Another behavioural change that has been noted in some species in response to different visitor conditions is a deviation in activity budget. These behavioural changes are more difficult to evaluate for welfare implications, as discussed above, but are nonetheless interesting to note, as they may potentially result in poorer welfare outcomes if certain behaviours are restricted as a result of visitor presence. For example, higher visitor numbers have been associated with lower frequencies of foraging, grooming and play in chimpanzees [96], less time spent lying and eating in Mexican wolves [97], more time inactive in pumas [98] and less time spent swimming in little penguins [53] and African penguins [99]. As discussed earlier, studies that investigated physiological changes associated with visitor conditions provide another insight into potential welfare concerns, and several of these studies exist in the visitor effect literature. An increase in visitor numbers was associated with increased urinary GC concentrations in spider monkeys [13] and faecal GC concentrations in Mexican wolves [97] and blackbuck [100]. The presence of a one-way viewing screen that reduced the view of visitors resulted in a reduction in faecal GC concentrations in black-capped capuchins [52].
Situations in which visitors have negative impacts on animals can be a concern for zoos because of the risks to both animal welfare and visitor experience. If visitors are perceived by zoo animals as fear provoking or stressful stimuli, long term exposure to visitors could be a source of repetitive acute or chronic stress. Additionally, many of the changes in animal behaviours mentioned above such as avoidance, hiding, aggression and reduction in play and activity are likely to have implications for visitor experience. It is, therefore critical for zoos to fully understand these relationships so that risks of negative visitor effects can be mitigated or managed.

3.2. Neutral Effects

Several studies suggest that visitors have no impact on animal behaviour or welfare. For example, a study on meerkats investigated the effect of reducing the intensity of visitor behaviour (e.g., noise levels and attempted interaction) on several groups of meerkats and found no difference in meerkat behaviour at any site in response to the experimental reduction in intensity of visitor behaviour [14]. Similarly, O’Donovan [101] found that visitor numbers and noise level had no effect on cheetahs and Margulis and colleagues [15] found no effect of visitor presence on several species of large felids.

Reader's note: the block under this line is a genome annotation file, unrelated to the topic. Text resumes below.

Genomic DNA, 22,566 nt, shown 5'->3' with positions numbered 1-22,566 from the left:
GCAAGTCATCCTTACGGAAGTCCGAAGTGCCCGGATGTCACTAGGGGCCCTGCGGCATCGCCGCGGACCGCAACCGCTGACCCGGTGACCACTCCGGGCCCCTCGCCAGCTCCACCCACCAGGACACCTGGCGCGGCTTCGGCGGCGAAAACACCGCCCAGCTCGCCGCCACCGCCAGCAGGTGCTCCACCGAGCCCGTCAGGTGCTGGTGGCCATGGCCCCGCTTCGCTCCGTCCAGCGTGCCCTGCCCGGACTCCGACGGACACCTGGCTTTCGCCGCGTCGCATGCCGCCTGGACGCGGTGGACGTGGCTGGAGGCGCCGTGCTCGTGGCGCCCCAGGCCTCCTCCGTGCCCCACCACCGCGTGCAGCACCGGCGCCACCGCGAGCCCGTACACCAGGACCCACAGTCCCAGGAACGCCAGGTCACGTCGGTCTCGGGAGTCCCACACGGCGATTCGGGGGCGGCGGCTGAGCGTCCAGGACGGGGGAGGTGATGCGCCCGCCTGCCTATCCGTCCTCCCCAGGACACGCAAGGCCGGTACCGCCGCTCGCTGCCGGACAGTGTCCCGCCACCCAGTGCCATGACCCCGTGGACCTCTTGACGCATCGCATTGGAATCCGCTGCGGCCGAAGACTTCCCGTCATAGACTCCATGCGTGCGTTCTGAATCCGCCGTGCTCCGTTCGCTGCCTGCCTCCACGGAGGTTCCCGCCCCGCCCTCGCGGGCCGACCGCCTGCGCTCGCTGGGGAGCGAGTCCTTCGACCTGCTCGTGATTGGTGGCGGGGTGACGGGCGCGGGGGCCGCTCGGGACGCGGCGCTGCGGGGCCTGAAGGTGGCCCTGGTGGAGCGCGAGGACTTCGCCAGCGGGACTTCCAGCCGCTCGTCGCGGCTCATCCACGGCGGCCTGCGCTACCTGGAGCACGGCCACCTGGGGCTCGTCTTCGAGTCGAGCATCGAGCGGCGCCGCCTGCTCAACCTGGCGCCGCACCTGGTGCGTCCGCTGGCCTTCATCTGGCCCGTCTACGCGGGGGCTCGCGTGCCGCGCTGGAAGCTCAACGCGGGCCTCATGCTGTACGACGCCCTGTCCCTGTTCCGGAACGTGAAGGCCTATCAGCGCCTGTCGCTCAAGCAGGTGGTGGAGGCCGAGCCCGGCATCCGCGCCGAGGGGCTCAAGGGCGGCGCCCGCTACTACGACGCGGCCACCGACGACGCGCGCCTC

It is possible that a lack of response to visitors (a neutral response) may be a result of zoo animals becoming habituated to visitors, resulting in perceptions of visitors as an inanimate or a non-threatening part of their environment. It has been well documented that individuals of some species that have benign interactions with humans in the wild undergo habituation that can lead to a degree of human-tolerance [29]. This has been reported in several wild populations of various species including Magellanic penguins [102], Gunther’s dik-diks [103], gorillas [104] and brown bears [105]. Therefore, habituation to zoo visitors is likely to occur in zoo animals if repeated exposure to visitors has neither rewarding nor punishing elements and is, therefore, of no consequence for the animal [32].
Habituation to visitors is an important factor to consider in visitor effect studies and, for some zoos, a situation in which animals ignore visitors and go about their daily activities regardless of crowds, might be the ultimate goal, if the focus is on natural behaviours. Alternatively, some zoos might want to encourage interaction between visitors and animals, with the aim of improving visitor experience. In these cases, it may be important for the visitor effects to be predominantly positive rather than neutral.